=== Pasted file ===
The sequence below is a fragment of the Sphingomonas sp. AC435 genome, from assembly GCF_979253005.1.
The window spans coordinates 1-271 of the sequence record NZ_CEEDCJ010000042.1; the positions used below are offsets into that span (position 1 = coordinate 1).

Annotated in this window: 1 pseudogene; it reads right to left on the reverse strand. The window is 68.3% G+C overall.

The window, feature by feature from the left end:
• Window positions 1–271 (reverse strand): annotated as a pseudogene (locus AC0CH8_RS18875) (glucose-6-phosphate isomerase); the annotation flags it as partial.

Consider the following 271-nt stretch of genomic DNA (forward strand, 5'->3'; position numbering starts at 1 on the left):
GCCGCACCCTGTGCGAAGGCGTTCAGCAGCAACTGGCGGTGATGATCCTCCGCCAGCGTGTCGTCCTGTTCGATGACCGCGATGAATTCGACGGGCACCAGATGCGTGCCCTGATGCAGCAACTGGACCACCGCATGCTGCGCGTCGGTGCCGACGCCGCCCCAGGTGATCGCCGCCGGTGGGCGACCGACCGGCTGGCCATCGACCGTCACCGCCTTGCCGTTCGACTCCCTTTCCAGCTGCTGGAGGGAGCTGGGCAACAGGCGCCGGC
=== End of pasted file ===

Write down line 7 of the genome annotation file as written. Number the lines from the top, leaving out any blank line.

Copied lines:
GCCGCACCCTGTGCGAAGGCGTTCAGCAGCAACTGGCGGTGATGATCCTCCGCCAGCGTGTCGTCCTGTTCGATGACCGCGATGAATTCGACGGGCACCAGATGCGTGCCCTGATGCAGCAACTGGACCACCGCATGCTGCGCGTCGGTGCCGACGCCGCCCCAGGTGATCGCCGCCGGTGGGCGACCGACCGGCTGGCCATCGACCGTCACCGCCTTGCCGTTCGACTCCCTTTCCAGCTGCTGGAGGGAGCTGGGCAACAGGCGCCGGC